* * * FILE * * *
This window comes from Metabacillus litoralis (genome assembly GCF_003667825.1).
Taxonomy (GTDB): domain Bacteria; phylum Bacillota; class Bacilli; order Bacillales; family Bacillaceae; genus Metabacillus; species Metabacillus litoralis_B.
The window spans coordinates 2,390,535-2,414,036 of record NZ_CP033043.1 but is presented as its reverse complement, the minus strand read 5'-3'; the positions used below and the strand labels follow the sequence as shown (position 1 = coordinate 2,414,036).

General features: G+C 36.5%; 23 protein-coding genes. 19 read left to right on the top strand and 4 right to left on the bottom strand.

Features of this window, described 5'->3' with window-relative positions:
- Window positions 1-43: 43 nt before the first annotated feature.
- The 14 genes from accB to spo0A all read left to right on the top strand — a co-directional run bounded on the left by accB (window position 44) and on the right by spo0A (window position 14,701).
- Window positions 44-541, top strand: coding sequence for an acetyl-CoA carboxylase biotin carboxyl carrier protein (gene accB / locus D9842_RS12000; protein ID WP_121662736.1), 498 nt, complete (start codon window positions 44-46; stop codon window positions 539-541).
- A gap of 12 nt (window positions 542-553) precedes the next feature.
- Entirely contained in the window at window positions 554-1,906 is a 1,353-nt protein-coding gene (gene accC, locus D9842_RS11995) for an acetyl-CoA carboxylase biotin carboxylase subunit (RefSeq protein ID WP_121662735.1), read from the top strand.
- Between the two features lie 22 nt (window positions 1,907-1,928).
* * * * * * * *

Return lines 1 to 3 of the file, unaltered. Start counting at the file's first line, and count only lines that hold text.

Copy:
This window comes from Metabacillus litoralis (genome assembly GCF_003667825.1).
Taxonomy (GTDB): domain Bacteria; phylum Bacillota; class Bacilli; order Bacillales; family Bacillaceae; genus Metabacillus; species Metabacillus litoralis_B.
The window spans coordinates 2,390,535-2,414,036 of record NZ_CP033043.1 but is presented as its reverse complement, the minus strand read 5'-3'; the positions used below and the strand labels follow the sequence as shown (position 1 = coordinate 2,414,036).